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J Thorac Cardiovasc Surg. 1993 Apr;105(4):667-73.

A comparison of intracellular solutions for donor heart preservation.

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1
University of Ottawa Heart Institute, Ottawa Civic Hospital, Department of Surgery, Ontario, Canada.

Abstract

Numerous solutions have been advocated for the preservation of donor hearts, and there has been much interest in universal and intracellular preservation solutions. This study compared the effects of Euro-Collins, University of Wisconsin, and Bretschneider's solutions with the use of an in vitro human right atrial muscle preparation to assess recovery of function after a 24-hour period of simulated cardiac arrest. There were no statistically significant differences among groups in length, weight, cross-sectional area, initial developed force, or resting force of muscles, including those muscles that were contracted in Krebs-Henseleit solution and served as a control. After the 24-hour arrest period at either 4 degrees or 12 degrees C, the solution was changed back to Krebs-henseleit at 34 degrees C and recovery was assessed over 30 minutes. At 30 minutes, developed forces for muscles that were cooled to 4 degree C were 58.9%, 76.6%, and 60.7% of the control for Euro-Collins, University of Wisconsin, and Bretschneider's solutions, respectively (p = not significant). For those cooled to 12 degrees C, developed forces were 9.5%, 30.5%, and 95.6% of the control for Euro-Collins, University of Wisconsin, and Bretschneider's solutions (p = 0.0001). Bretscheider's solution resulted in greatly improved recovery compared with both Euro-Collins and University of Wisconsin solutions (p = 0.005), and University of Wisconsin solution was better than Euro-Collins solution (p = 0.02). Recovery of developed force was affected by temperature for Euro-Collins and University of Wisconsin solutions (p = 0.005 and p = 0.001, respectively) but not for Bretschneider's solution. Resting force was elevated in muscles that were cooled in both Euro-Collins and University of Wisconsin solutions at 12 degrees C compared with almost normal values for Bretschneider's solution at either temperature (p = 0.07). Bretschneider's solution has a very high buffering capacity, which may be beneficial for long-term preservation. In conclusion, Bretschneider's solution resulted in the best recovery of human atrial myocardial function after a 24-hour preservation period compared with Euro-Collins and University of Wisconsin solutions and should be considered for use in donor heart transportation. The variability in quality of preservation at different temperatures with either Euro-Collins or University of Wisconsin solution make them less desirable as preservation solutions because uniform temperatures are seldom obtained during donor heart transplantation.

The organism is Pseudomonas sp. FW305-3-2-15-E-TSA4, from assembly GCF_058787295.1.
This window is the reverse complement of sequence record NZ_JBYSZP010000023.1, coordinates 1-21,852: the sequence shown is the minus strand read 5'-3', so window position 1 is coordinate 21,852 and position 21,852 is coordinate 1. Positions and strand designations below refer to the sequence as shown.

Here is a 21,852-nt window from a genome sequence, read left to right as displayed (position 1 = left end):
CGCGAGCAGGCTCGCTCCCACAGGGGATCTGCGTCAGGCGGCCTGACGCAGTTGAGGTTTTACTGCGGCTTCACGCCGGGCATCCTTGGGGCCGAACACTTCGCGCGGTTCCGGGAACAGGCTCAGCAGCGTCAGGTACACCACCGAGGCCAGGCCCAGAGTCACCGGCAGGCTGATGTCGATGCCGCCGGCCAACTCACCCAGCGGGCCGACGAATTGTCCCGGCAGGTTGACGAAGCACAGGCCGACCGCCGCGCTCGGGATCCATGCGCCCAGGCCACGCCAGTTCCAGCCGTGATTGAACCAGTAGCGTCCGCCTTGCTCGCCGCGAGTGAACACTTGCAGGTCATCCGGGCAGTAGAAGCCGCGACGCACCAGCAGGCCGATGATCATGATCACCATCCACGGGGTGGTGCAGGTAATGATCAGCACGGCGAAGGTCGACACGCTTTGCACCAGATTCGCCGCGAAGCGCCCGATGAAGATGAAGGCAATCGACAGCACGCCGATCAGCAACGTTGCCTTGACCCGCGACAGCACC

PMID:
8469000
[Indexed for MEDLINE]
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